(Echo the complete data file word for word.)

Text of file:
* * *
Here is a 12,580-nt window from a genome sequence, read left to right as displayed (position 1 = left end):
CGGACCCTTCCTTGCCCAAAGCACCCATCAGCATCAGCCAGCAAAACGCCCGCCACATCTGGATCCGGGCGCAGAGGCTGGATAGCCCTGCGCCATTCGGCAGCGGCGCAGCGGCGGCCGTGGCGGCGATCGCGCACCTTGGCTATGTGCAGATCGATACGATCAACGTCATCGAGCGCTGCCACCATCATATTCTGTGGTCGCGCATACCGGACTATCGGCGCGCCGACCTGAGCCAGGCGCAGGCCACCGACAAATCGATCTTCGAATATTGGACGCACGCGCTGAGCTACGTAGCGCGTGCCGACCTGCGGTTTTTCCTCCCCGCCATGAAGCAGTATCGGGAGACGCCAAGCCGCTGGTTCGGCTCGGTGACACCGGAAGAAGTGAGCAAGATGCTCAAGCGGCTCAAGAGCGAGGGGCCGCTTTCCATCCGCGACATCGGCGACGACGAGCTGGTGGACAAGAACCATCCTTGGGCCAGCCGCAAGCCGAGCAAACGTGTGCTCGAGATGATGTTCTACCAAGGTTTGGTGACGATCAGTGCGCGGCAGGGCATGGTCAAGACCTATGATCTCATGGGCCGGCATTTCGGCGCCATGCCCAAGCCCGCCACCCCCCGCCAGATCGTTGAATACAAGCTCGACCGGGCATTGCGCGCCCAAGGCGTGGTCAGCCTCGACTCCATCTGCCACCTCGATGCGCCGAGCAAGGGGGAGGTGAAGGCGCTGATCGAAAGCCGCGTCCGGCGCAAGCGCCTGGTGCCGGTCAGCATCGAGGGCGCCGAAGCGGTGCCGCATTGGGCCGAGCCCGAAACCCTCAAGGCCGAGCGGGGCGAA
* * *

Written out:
Here is a 12,580-nt window from a genome sequence, read left to right as displayed (position 1 = left end):
CGGACCCTTCCTTGCCCAAAGCACCCATCAGCATCAGCCAGCAAAACGCCCGCCACATCTGGATCCGGGCGCAGAGGCTGGATAGCCCTGCGCCATTCGGCAGCGGCGCAGCGGCGGCCGTGGCGGCGATCGCGCACCTTGGCTATGTGCAGATCGATACGATCAACGTCATCGAGCGCTGCCACCATCATATTCTGTGGTCGCGCATACCGGACTATCGGCGCGCCGACCTGAGCCAGGCGCAGGCCACCGACAAATCGATCTTCGAATATTGGACGCACGCGCTGAGCTACGTAGCGCGTGCCGACCTGCGGTTTTTCCTCCCCGCCATGAAGCAGTATCGGGAGACGCCAAGCCGCTGGTTCGGCTCGGTGACACCGGAAGAAGTGAGCAAGATGCTCAAGCGGCTCAAGAGCGAGGGGCCGCTTTCCATCCGCGACATCGGCGACGACGAGCTGGTGGACAAGAACCATCCTTGGGCCAGCCGCAAGCCGAGCAAACGTGTGCTCGAGATGATGTTCTACCAAGGTTTGGTGACGATCAGTGCGCGGCAGGGCATGGTCAAGACCTATGATCTCATGGGCCGGCATTTCGGCGCCATGCCCAAGCCCGCCACCCCCCGCCAGATCGTTGAATACAAGCTCGACCGGGCATTGCGCGCCCAAGGCGTGGTCAGCCTCGACTCCATCTGCCACCTCGATGCGCCGAGCAAGGGGGAGGTGAAGGCGCTGATCGAAAGCCGCGTCCGGCGCAAGCGCCTGGTGCCGGTCAGCATCGAGGGCGCCGAAGCGGTGCCGCATTGGGCCGAGCCCGAAACCCTCAAGGCCGAGCGGGGCGAA